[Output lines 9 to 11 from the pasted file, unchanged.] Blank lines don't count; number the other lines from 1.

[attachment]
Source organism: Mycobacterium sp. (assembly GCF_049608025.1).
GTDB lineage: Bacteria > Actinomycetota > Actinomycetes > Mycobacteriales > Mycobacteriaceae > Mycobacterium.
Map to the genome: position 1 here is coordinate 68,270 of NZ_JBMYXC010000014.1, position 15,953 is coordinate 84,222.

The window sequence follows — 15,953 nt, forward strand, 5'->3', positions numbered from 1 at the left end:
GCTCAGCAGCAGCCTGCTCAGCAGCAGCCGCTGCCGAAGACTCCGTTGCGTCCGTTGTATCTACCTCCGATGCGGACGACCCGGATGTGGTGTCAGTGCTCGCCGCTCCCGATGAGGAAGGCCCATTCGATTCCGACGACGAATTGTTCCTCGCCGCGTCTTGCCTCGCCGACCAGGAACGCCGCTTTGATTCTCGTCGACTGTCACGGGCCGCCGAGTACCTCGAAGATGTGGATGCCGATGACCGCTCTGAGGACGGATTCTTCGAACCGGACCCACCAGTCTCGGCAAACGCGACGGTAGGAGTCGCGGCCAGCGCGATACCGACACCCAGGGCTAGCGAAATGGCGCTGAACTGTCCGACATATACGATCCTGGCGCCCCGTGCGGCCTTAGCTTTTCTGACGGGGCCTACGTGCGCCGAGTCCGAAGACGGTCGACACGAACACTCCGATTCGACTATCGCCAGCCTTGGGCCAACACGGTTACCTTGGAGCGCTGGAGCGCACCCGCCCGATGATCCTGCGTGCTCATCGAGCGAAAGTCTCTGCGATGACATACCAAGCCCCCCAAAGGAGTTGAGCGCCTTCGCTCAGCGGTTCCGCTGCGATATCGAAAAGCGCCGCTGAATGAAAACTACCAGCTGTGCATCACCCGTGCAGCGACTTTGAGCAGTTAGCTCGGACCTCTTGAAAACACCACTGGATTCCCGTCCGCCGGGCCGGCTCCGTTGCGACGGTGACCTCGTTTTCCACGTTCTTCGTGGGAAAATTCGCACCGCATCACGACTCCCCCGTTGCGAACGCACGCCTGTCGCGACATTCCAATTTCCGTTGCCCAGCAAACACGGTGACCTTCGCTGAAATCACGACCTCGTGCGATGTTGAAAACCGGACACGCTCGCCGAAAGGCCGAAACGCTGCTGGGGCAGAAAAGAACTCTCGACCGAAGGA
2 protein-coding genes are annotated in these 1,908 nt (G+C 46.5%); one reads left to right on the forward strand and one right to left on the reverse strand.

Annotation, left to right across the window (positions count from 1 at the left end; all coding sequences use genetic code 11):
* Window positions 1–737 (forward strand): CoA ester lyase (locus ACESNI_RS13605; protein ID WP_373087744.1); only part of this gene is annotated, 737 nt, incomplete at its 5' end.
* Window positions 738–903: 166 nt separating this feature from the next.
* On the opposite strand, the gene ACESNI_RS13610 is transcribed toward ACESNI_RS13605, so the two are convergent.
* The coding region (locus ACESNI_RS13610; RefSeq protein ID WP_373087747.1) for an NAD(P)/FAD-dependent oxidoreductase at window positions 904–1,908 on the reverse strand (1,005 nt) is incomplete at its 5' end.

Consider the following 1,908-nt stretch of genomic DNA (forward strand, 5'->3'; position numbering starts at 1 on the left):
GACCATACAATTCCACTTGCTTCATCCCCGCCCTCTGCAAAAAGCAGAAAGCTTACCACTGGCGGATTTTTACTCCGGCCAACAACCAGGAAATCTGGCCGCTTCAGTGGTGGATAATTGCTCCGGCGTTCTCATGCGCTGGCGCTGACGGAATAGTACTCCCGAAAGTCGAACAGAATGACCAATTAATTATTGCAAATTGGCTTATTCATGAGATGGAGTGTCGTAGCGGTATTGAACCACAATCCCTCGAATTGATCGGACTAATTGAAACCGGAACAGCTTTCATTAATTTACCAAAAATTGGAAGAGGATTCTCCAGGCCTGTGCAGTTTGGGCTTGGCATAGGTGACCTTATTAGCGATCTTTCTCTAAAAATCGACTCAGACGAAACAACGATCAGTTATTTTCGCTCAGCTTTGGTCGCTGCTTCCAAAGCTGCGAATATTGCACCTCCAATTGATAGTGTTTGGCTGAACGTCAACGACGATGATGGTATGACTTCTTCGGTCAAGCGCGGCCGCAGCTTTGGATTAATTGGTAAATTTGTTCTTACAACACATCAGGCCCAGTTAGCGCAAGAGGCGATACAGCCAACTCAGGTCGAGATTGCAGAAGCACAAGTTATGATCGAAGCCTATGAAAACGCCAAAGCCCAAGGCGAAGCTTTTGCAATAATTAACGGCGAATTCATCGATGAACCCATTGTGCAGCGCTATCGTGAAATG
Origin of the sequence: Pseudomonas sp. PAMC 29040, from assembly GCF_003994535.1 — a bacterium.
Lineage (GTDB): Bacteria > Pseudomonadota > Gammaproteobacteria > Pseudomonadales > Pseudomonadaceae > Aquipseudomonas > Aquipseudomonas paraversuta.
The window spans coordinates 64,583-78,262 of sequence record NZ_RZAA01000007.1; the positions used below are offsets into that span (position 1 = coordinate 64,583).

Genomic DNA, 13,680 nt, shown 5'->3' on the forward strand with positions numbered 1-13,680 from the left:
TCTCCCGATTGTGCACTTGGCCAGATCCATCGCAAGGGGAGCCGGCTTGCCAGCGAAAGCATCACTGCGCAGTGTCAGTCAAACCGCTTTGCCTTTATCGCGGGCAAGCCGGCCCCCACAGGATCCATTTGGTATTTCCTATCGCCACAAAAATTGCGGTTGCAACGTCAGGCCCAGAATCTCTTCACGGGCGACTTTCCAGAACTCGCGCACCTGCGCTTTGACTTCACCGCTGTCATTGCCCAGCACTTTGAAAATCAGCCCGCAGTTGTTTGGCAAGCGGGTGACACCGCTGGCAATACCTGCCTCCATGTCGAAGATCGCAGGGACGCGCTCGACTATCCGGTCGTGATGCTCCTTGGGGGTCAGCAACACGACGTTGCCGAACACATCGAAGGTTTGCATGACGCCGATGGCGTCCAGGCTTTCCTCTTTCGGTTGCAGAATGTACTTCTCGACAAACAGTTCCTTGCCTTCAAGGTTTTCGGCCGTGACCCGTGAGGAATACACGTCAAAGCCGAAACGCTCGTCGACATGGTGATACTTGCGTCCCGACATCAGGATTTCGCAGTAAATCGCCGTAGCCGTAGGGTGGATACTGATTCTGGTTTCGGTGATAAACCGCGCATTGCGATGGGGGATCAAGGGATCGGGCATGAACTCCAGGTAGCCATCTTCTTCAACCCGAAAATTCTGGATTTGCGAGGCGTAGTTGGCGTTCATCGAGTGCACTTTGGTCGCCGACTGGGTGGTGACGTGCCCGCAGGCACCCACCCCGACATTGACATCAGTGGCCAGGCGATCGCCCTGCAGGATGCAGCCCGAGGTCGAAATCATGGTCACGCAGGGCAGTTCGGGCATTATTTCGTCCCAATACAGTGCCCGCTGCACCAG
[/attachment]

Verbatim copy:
* Window positions 738–903: 166 nt separating this feature from the next.
* On the opposite strand, the gene ACESNI_RS13610 is transcribed toward ACESNI_RS13605, so the two are convergent.
* The coding region (locus ACESNI_RS13610; RefSeq protein ID WP_373087747.1) for an NAD(P)/FAD-dependent oxidoreductase at window positions 904–1,908 on the reverse strand (1,005 nt) is incomplete at its 5' end.